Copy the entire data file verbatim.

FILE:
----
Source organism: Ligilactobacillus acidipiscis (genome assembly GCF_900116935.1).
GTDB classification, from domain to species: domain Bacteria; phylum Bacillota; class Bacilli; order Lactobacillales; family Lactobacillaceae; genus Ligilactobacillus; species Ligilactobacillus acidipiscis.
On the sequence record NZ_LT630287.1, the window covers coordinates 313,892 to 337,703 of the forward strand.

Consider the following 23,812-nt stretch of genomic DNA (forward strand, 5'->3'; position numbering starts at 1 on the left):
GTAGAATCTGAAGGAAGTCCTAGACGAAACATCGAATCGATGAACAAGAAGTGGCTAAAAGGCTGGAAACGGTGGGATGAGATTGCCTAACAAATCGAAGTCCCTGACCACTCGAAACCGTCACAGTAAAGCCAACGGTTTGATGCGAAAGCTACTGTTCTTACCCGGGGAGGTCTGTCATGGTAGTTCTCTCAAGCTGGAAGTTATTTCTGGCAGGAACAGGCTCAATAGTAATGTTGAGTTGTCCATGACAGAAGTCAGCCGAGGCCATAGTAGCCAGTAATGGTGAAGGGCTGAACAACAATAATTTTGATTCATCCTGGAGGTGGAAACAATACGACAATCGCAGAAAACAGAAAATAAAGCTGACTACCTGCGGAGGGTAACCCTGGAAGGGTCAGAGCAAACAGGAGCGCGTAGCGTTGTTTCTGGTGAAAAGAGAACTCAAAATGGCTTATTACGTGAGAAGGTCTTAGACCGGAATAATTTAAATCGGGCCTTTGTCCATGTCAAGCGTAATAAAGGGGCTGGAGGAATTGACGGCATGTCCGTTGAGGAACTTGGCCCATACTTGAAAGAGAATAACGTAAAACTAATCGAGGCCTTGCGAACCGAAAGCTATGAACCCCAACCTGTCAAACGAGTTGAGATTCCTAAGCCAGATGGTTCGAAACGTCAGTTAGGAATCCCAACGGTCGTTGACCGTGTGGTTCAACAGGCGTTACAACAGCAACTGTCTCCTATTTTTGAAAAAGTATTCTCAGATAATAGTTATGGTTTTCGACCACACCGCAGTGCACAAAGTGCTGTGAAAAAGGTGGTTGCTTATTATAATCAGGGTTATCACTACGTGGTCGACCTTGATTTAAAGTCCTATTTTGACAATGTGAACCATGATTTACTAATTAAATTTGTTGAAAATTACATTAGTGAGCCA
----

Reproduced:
Source organism: Ligilactobacillus acidipiscis (genome assembly GCF_900116935.1).
GTDB classification, from domain to species: domain Bacteria; phylum Bacillota; class Bacilli; order Lactobacillales; family Lactobacillaceae; genus Ligilactobacillus; species Ligilactobacillus acidipiscis.
On the sequence record NZ_LT630287.1, the window covers coordinates 313,892 to 337,703 of the forward strand.

Consider the following 23,812-nt stretch of genomic DNA (forward strand, 5'->3'; position numbering starts at 1 on the left):
GTAGAATCTGAAGGAAGTCCTAGACGAAACATCGAATCGATGAACAAGAAGTGGCTAAAAGGCTGGAAACGGTGGGATGAGATTGCCTAACAAATCGAAGTCCCTGACCACTCGAAACCGTCACAGTAAAGCCAACGGTTTGATGCGAAAGCTACTGTTCTTACCCGGGGAGGTCTGTCATGGTAGTTCTCTCAAGCTGGAAGTTATTTCTGGCAGGAACAGGCTCAATAGTAATGTTGAGTTGTCCATGACAGAAGTCAGCCGAGGCCATAGTAGCCAGTAATGGTGAAGGGCTGAACAACAATAATTTTGATTCATCCTGGAGGTGGAAACAATACGACAATCGCAGAAAACAGAAAATAAAGCTGACTACCTGCGGAGGGTAACCCTGGAAGGGTCAGAGCAAACAGGAGCGCGTAGCGTTGTTTCTGGTGAAAAGAGAACTCAAAATGGCTTATTACGTGAGAAGGTCTTAGACCGGAATAATTTAAATCGGGCCTTTGTCCATGTCAAGCGTAATAAAGGGGCTGGAGGAATTGACGGCATGTCCGTTGAGGAACTTGGCCCATACTTGAAAGAGAATAACGTAAAACTAATCGAGGCCTTGCGAACCGAAAGCTATGAACCCCAACCTGTCAAACGAGTTGAGATTCCTAAGCCAGATGGTTCGAAACGTCAGTTAGGAATCCCAACGGTCGTTGACCGTGTGGTTCAACAGGCGTTACAACAGCAACTGTCTCCTATTTTTGAAAAAGTATTCTCAGATAATAGTTATGGTTTTCGACCACACCGCAGTGCACAAAGTGCTGTGAAAAAGGTGGTTGCTTATTATAATCAGGGTTATCACTACGTGGTCGACCTTGATTTAAAGTCCTATTTTGACAATGTGAACCATGATTTACTAATTAAATTTGTTGAAAATTACATTAGTGAGCCA